Gimme a break, Google. Break me off a piece of that Kit Kat bar. The tech giant, which is known for nicknaming its Android mobile operating systems for smartphones and tablets after desserts, has for the first time chosen a brand name candy for version 4.4, which expected to launch this fall: Kit Kat, the chocolate candy bar with the “Gimme a Break” jingle. Kit Kat packaging will show Android’s green robot mascot breaking a Kit Kat bar.
Apple has sent a colorful invitation for an event next Tuesday at its Cupertino, Calif., headquarters amid speculation that it may show new colors for the latest iPhone. The invitation has a picture of the Apple logo surrounded by multicolored polka dots and the sentence “This should brighten everyone’s day.” The iPhone 5, which went on sale in September 2012, comes only in black or white.
Amazon is upgrading its Kindle Paperwhite electronic book reader with a sharper display, expanded dictionary and faster computer hardware. A version that includes ads is now available for pre-order for $119 and will begin shipping Sept. 30. Amazon also said that customers will be able to get books they bought from Amazon in paper form on their Kindle, for prices ranging from free to $3. The MatchBook program covers book purchases since 1995, but it requires the book publisher to enroll their books in Kindle’s program.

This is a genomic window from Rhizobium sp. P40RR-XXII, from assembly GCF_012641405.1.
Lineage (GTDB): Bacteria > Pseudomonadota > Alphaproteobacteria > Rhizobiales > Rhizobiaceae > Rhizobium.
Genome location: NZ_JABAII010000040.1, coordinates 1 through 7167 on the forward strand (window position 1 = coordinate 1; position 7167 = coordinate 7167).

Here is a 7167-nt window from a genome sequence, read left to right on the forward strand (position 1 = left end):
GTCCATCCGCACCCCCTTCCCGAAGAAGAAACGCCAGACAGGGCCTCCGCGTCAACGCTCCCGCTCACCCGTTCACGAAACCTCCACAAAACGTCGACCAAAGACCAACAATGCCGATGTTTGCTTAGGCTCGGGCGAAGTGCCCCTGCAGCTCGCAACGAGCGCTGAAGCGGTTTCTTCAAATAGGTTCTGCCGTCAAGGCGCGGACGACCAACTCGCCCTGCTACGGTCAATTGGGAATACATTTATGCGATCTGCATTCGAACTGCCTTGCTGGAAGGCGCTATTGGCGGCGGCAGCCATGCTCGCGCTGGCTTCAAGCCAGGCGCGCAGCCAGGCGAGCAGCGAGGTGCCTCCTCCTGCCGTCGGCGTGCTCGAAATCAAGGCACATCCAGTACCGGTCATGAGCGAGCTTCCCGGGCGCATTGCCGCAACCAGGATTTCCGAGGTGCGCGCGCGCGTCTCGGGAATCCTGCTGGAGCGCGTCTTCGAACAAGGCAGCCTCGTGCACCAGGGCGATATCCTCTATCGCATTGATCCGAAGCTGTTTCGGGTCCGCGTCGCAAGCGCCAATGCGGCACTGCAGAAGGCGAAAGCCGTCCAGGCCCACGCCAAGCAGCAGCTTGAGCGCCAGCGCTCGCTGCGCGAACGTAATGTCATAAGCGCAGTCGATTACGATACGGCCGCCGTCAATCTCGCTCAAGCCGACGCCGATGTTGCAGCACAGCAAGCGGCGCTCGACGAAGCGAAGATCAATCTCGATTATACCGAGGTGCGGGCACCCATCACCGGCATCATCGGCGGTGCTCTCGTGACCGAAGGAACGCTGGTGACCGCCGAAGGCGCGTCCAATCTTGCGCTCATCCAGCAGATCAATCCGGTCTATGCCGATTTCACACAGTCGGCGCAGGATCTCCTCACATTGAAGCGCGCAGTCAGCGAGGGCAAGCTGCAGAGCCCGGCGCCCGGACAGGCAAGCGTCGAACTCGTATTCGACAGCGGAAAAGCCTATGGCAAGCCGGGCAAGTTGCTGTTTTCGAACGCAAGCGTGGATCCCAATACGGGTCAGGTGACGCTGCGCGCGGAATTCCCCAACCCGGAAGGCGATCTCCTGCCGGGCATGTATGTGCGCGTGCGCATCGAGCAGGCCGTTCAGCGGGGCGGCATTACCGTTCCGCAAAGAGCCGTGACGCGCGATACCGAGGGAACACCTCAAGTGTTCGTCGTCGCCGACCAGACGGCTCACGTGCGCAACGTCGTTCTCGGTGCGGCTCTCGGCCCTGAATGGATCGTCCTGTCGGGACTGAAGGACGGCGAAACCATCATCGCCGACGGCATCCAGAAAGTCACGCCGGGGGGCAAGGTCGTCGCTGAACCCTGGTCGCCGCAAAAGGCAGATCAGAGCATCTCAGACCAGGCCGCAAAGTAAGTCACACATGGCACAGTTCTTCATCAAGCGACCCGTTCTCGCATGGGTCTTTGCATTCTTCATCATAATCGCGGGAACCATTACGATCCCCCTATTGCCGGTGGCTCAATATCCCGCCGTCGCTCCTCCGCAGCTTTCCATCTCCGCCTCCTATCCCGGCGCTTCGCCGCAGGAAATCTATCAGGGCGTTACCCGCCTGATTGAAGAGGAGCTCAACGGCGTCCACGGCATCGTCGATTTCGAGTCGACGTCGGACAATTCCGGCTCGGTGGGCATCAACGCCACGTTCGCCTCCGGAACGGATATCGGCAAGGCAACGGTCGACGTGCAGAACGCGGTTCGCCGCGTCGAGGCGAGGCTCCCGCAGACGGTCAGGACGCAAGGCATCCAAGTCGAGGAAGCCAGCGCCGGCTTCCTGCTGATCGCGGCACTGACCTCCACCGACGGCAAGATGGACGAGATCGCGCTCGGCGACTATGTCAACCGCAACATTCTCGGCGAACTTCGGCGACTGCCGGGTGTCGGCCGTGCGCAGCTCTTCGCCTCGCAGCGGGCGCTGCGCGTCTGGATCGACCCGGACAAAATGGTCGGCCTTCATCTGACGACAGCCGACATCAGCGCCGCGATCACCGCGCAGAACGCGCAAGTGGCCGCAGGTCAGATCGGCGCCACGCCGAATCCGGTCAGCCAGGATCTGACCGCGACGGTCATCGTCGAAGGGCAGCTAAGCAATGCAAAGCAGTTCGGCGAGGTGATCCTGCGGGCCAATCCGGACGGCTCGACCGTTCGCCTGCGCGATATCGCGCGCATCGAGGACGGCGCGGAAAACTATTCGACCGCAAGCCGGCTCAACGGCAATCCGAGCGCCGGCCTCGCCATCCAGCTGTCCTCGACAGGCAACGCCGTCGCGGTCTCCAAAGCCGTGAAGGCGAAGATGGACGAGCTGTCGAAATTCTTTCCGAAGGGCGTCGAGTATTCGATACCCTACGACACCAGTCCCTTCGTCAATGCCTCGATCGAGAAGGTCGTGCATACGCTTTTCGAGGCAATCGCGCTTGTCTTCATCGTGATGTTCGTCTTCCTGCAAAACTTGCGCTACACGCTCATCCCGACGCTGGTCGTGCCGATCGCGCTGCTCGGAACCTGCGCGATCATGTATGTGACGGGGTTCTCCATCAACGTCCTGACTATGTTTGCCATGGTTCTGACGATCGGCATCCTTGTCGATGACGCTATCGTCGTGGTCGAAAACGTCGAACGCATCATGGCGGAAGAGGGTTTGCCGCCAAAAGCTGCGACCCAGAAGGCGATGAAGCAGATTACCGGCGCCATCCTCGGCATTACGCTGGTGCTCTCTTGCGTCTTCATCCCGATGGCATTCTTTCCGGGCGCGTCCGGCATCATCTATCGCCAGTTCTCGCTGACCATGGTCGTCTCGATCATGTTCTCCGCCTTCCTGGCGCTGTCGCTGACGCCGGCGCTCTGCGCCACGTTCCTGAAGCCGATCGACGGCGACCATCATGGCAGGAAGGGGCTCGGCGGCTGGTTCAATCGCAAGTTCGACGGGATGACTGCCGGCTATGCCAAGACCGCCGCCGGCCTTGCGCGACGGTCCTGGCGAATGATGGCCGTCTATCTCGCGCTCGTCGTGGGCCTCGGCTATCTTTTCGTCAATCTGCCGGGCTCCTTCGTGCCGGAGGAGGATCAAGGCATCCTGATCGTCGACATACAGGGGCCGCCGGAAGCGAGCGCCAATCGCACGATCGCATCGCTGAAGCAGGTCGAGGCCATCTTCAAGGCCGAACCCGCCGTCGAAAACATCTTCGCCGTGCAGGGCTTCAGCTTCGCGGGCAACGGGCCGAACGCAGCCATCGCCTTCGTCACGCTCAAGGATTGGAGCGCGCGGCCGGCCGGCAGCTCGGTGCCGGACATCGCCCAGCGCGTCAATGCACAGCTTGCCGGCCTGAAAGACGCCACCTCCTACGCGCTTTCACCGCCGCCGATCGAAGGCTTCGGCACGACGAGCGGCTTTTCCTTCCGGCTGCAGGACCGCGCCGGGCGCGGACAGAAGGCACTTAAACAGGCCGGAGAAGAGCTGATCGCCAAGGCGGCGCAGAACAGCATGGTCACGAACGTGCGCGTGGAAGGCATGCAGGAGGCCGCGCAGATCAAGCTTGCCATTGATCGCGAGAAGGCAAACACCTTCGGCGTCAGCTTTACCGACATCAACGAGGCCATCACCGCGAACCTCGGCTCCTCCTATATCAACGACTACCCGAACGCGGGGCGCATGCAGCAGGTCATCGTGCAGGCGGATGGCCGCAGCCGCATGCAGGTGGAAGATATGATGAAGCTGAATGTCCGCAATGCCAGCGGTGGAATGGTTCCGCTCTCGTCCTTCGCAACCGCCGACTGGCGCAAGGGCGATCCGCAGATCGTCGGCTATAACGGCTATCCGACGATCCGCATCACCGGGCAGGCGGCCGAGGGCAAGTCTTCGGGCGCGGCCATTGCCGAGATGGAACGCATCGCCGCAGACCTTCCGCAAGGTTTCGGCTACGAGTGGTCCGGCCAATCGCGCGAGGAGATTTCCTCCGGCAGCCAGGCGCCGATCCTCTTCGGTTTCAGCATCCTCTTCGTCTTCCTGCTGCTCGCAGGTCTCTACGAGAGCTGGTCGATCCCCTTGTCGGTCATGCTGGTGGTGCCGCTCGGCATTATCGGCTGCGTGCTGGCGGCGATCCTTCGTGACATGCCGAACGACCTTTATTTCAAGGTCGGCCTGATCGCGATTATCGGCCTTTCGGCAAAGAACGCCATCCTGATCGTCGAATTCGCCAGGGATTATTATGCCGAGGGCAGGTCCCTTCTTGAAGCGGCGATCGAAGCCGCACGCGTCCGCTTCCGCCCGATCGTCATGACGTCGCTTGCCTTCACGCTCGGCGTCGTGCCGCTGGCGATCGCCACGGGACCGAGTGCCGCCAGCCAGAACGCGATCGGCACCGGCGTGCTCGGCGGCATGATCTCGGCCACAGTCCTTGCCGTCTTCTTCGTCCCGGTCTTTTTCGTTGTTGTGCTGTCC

Your grandfather called them his long johns. At Hennes & Mauritz these days, they’re trousers. The Swedish retailer has introduced a menswear line that pays homage to the company’s history. H&M dusted off material from Mauritz Widforss, one of its two predecessor companies, to create the Mauritz Archive, a collection that includes $39.95 long underwear meant to be worn by today’s man as pants.
Home prices up
U.S. home prices jumped 12.4 percent in July from a year earlier, reflecting a housing market that is increasingly favoring sellers amid a tight supply of available homes. Real estate data provider CoreLogic said home prices in every state but Delaware were up from a year ago. CoreLogic said U.S. home prices are now within 18 percent of their peak levels reached in April 2006.
Uncomfortable discussion topic
Parents would rather talk to their kids about drugs and alcohol than life insurance. Just 38 percent of parents said they’re extremely comfortable talking about insurance, while 55 percent are fine discussing the intoxicants, according to a survey released by State Farm Mutual Automobile Insurance Co. Three in 10 parents said they’re extremely comfortable chatting about sex and puberty, but “it’s hard to talk about dying, and that’s the natural place that talking about life insurance will go,” said Nancy Behrens, a State Farm vice president for product development and pricing.
| Star news services